Tulsa Regional Tourism has been approved for $75,000 in virus relief funding from the American Rescue Plan for a media buy to promote the area to travelers.

Tulsa County commissioners approved the expenditure last week. It will go toward an episode of CBS Travel Editor Peter Greenberg’s "Travel Detective" show, which airs on PBS and select streaming platforms, along with related assets Tulsa Regional Tourism can use later.

Matt Trotter / KWGS

Oklahoma U.S. Sen. Jim Inhofe is requesting $866,000 in federal funding to help address a long-running nursing shortage in northeastern Oklahoma.

The earmark is for Tulsa Community College’s nursing program to purchase new equipment including patient simulators, renovate lab space and make other adjustments to accommodate 70 more students a year within four years, a 20% increase.

Oklahoma has four fewer nurses per capita than the national average, and TCC Nursing Program Director Lisa Gerow said the nurses the state does have are getting older.

Leaders of seven area colleges and universities are optimistic a new approach will help them graduate more students with degrees.

The Tulsa Higher Education Consortium grew out of work to improve Tulsa Community College students’ experience transferring to other local institutions, and the organization wants to continue streamlining that process to make it easier for students to earn their degrees.

Mike Simons / Tulsa World pool photo

Updated July 23, 2:20 p.m. with information about funding for Oklahoma.

As the Delta variant pushes a rise in COVID-19 cases, the White House is sending $100 million to rural health centers to help bring up low vaccination rates.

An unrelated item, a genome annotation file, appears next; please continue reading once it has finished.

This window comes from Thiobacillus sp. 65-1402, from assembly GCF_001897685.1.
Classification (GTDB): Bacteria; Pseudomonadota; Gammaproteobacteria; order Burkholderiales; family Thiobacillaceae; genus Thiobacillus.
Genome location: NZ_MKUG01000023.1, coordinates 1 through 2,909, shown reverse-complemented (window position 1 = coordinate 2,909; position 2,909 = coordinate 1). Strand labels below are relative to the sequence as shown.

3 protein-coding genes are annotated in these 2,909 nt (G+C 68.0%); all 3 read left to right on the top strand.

Oklahoma has 34 rural health clinics that will receive a total of nearly $1.7 million.

Tulsa Police

Tulsa Mayor G.T. Bynum wants to put a permanent property tax for public safety on the ballot in August 2022.

Bynum told city councilors Wednesday that’s his plan under a new state law allowing public safety districts, which cities can create to dedicate generally stable property tax revenue to their police and fire departments rather than just sales tax.

Another round of emergency rental assistance funding is on its way to Tulsa.

The city is receiving a $3.8 million initial disbursement from a total award of $9.5 million in the American Rescue Plan. The new funding is on top of $12 million in a previous coronavirus relief package to help pay late rent and utilities. 

City COVID Relief Funds Manager Alisa Dougless said the guidance for the new funds is less restrictive.

Administrators have reviewed Tulsa Public Schools curriculum in light of a new state law to limit certain teachings on race, gender and history, and the State Board of Education’s adoption of rules earlier this month to comply with that law.